L’Oréal Paris has experienced the makeup comeback.
“Makeup is definitely having a resurgence. It’s no surprise. People are going out more, so they’re back into needing to dress up,” said Ali Goldstein, L’Oréal Paris USA’s brand president, in an interview with Glossy at the brand’s annual Women of Worth event on December 1.
When asked about the state of the beauty market amid recession talk, Goldstein said, “L’Oréal is a very well diversified company. We sell around the world, plus we have products that cost $10 and products that cost $100. That allows us to meet the needs of all kinds of consumers, and it helps us manage through whatever kind of economic market we’re in.”
Regarding the “lipstick effect” concept that consumers invest more in makeup during a recession, she added, “Historically, when there’s a recession, we see women maybe save a little bit and buy some of the less expensive products. At the same time, women will actually buy that one splurge luxury product. I don’t know what is going to happen. But our broad portfolio allows us to have options to meet whoever she or he is wherever they are in their economic situation.”
This year’s Women of Worth ceremony marked the 17-year-old event’s first full in-person return since the pandemic began, after L’Oréal held special tapings for it over the last two years. The event featured appearances by L’Oréal celebrity brand ambassadors Helen Mirren, Camila Cabello, H.E.R., Aja Naomi King, Katherine Langford and Jaha Dukureh. It also honored 10 nonprofit founders selected by L’Oréal Paris to receive a $20,000 grant for their organization. The program was featured on NBC last year and will be highlighted on HBO Max this year.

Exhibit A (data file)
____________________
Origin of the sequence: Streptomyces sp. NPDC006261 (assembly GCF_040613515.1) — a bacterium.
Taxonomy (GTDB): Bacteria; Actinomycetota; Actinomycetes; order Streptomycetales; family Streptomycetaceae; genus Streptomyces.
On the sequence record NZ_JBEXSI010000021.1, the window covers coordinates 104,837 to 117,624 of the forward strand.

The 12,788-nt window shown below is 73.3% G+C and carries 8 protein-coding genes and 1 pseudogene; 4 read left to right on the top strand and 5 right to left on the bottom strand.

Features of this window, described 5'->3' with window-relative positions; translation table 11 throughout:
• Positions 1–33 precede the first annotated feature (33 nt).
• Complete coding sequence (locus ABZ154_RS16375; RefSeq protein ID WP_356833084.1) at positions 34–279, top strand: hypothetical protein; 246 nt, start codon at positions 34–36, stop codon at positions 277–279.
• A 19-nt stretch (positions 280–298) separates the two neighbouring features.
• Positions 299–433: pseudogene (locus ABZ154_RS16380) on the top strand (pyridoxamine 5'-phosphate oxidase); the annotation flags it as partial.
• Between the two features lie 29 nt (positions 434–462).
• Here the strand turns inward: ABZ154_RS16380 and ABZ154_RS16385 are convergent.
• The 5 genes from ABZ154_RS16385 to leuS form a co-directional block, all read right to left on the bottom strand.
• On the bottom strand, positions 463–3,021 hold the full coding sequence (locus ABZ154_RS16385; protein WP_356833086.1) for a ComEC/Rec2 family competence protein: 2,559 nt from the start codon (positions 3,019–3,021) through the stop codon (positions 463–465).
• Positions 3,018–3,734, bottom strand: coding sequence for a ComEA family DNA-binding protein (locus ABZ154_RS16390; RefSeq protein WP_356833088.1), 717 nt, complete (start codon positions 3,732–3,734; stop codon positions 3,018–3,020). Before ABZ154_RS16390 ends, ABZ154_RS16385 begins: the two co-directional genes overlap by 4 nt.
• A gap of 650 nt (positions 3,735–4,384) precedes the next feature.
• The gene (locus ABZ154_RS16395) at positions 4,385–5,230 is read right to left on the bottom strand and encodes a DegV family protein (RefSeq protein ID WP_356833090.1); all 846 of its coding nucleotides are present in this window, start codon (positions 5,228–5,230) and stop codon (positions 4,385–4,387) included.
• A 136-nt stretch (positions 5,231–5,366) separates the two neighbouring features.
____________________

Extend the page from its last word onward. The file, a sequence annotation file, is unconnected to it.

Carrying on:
Discussing the Women of Worth program, Goldstein said that the areas of focus for founders being honored have changed to reflect current pressing issues over the past nearly two decades.
“There are trends, in terms of themes of what people are dealing with,” she said. “We saw an increase in applications around three main causes,” including America’s mental health crisis, socioeconomic issues and children in crisis.
For mental health, Covid was a heavy factor in submissions this year, with the organization Operation Happy Nurse, which provides support for nurses’ mental health, among those honored.
On socioeconomic issues, “We’re seeing a [large focus] on challenges around employment and getting back to work,” said Goldstein. Honoree Susan Burton was selected for her organization A New Way of Life, which helps formerly incarcerated people re-enter world and find employment and housing.
At the end of the night, one honoree — Susie Vybiral of the organization Room Redux, which redesigns the bedrooms of abused children — was awarded the 2022 National Honoree award for an additional $25,000.